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Eddie Money looks to recharge his legacy with musical ‘Two Tickets to Paradise’ 

Eddie Money careened into the room like a one-man parade. The veteran rocker was his own hype man as he pin-balled from desk to desk during a recent visit to CITY Newspaper. In case there was any doubt, he was wearing a hoodie that said "Money, Money, Money" on the back. "Eddie Money, the rock 'n' roll singer is here," he exclaimed. "Who wants two tickets to Betty Ford?"

Money was in town to work on and promote the Rochester Association of Performing Arts production of his autobiographical show, "Two Tickets to Paradise: The Musical," which is making its staged world premiere in Rochester at the Kodak Center, February 14 through February 18.

This new production, written by Money, begs two questions: Why Eddie Money? And why Rochester?

"This is a great community that appreciates the arts," says the show's artistic director, Eric Vaughn Johnson. "We have 49 theater groups in Rochester. With all that we have going, including Eastman, not only do we appreciate music, we love theater and collaborative and creative new work, like the Rochester Fringe Festival. This show is a great collaboration of a bunch of artists to create something brand new."

Vaughn Johnson, musical director Yunjin Audrey Kim, choreographer Terri Filips Vaughan, Money, and a cast of 20 have been woodshedding since last summer. They hope that success in Rochester will give them a chance to put "Two Tickets to Paradise" on the road.

Like other artists of immense popularity a generation ago, Money, who still performs live, wanted to get the story of his life out there: the ups and downs, the good and the bad aspects of his career and his life today. He wants to set the story straight, so to speak. Along with a reality TV show called "Real Money" getting off the ground and this Broadway-style musical, debuting in Rochester of all places, Eddie Money is recharging his legacy.

Money, now 68, has had 23 songs in the Top 100. Hits like "Two Tickets to Paradise," "Baby Hold On," Shakin'," and "Take Me Home Tonight" helped the man sell more than 28 million records and made him a household name, including in Rochester, where a young Eddie would visit his Aunt Mickey and Uncle Jack. Ask Money today and he'll tell you: he just likes it here.

"Rochester's a real rock 'n' roll town," Money says. "It's just a really friendly town. I've always had a lot of fun here since the 70's and 80's. I had a girlfriend up here at one time."

"Two Tickets to Paradise" follows the trajectory of Money's life from his Catholic upbringing in New York City, playing in a rock band in high school, flirting with the idea of becoming a cop, and ditching that idea even when his father was patrolman of the year. Money had a louder calling: music. His bandmates in The Grapes of Wrath were already in Los Angeles poised to strike. They just needed Money.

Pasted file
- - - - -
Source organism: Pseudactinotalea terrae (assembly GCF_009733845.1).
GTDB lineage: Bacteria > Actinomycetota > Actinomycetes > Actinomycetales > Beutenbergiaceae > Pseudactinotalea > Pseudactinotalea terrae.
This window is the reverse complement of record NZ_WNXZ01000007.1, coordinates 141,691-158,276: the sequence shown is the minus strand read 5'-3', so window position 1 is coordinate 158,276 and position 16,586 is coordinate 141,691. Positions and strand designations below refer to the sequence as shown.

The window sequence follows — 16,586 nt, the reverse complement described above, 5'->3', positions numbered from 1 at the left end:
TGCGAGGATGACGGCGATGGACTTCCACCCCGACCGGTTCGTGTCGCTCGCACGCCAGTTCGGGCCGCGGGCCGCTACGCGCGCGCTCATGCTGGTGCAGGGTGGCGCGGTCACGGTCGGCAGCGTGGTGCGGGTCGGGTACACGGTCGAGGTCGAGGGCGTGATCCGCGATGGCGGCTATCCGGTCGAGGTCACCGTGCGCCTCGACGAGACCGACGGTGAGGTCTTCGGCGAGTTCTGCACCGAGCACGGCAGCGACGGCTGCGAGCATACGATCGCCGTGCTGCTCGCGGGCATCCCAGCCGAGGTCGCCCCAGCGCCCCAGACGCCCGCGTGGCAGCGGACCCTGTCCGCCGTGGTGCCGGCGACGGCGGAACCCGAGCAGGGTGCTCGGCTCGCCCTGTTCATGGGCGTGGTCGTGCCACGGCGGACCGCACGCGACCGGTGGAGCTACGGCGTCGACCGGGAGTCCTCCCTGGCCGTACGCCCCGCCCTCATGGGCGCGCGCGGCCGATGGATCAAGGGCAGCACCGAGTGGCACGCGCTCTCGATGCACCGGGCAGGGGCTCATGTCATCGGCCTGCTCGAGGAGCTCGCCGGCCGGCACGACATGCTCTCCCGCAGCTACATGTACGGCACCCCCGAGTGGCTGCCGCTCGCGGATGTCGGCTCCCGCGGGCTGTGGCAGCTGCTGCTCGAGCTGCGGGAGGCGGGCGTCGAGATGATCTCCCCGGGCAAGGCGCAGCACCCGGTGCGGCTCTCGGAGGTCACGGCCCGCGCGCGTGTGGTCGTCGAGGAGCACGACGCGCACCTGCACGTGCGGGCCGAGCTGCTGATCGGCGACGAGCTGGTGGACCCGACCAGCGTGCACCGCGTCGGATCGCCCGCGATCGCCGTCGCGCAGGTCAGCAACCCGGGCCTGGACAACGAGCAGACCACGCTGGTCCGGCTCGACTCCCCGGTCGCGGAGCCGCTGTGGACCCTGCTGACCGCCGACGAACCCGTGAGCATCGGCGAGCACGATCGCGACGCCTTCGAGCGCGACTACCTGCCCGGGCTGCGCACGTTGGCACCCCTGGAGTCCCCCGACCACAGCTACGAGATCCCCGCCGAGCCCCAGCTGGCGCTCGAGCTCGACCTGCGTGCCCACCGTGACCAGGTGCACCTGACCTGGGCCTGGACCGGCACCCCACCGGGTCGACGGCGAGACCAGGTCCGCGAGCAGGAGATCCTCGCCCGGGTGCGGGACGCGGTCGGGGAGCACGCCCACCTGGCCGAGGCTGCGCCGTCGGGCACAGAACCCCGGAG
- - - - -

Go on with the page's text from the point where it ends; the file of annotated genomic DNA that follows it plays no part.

"They called me and said, 'Eddie you've got to come out here and sing. We're gonna get a record contract' — which they didn't — but I quit the police department, moved out to California and got signed by the legendary promoter Bill Graham."

These were the salad days. Money was jetting to gigs where he was making a thousand dollars a minute performing to sold-out audiences. He did the tube tour hitting all the TV greats like Merv Griffin, Mike Douglas, Johnny Carson, and David Letterman. It was all sex, drugs, and rock 'n' roll. Money plowed through mountains of money, blow, and groupies. The hits kept coming until one night Money snorted a line of Fentanyl mistaking it for cocaine. It almost killed him. Money damn near cashed it in.

"It put me out like a light," he says. Now clean and sober, he's cut out the excess and seems closely focused on what lies ahead. "I used to love snorting cocaine and fucking a lot," he says. "But that don't work anymore. I'm nine years without a drink."

Stardom, oblivion, and redemption. It's Eddie Money: Phase 2

What got Money's interest going in the direction of the great white way was after seeing "Jersey Boys," the musical biography of Frankie Valli and the Four Seasons.

Though it's a good deal different than rock 'n' roll, Money is in a way diversifying his portfolio by doing projects like "Two Tickets to Paradise" and "Real Money." He's staying relevant. But he admits it's tough, and it's personal.

This isn't just a jukebox musical simply regurgitating hit song after song. Money wrote five new songs in the Broadway style which beautifully support the story. And it's his story. Money initially balked at changes director Vaughn Johnson made on "Two Tickets to Paradise." "They re-did the show," Money says. "And I said, 'I don't want to do it now. It isn't what I want. You're changing all the songs around."' He finally relented.

"But then again I don't know how to write a Broadway musical," he says. "It was very personal to me, but I admit it was rather dull and the way these kids turned the script around, it's really exciting."

Vaughn Johnson understands Money's initial frustration.

"It's hard," Vaughan Johnson says. "When you're invested in something, and it's your life and you've written it all down and someone comes in and says, 'Well, why don't you try this?'"

Vaughn Johnson explains that most people read a script like a novel. A director reads it and he has to read between the lines, to picture it in front of him. He has to answer "What's the purpose? Why do I care?"

"Eddie has an amazing story about his life," he says. "It's the star story starting from nothing, overcoming his failures and becoming a huge success."

The admiration is mutual. "Let me tell you the truth," Money says. "These kids from Rochester are very fucking talented. I'm very happy with the progress we've made."

EDITOR'S NOTE: This article has been updated to remove John Campbell's title as producer.

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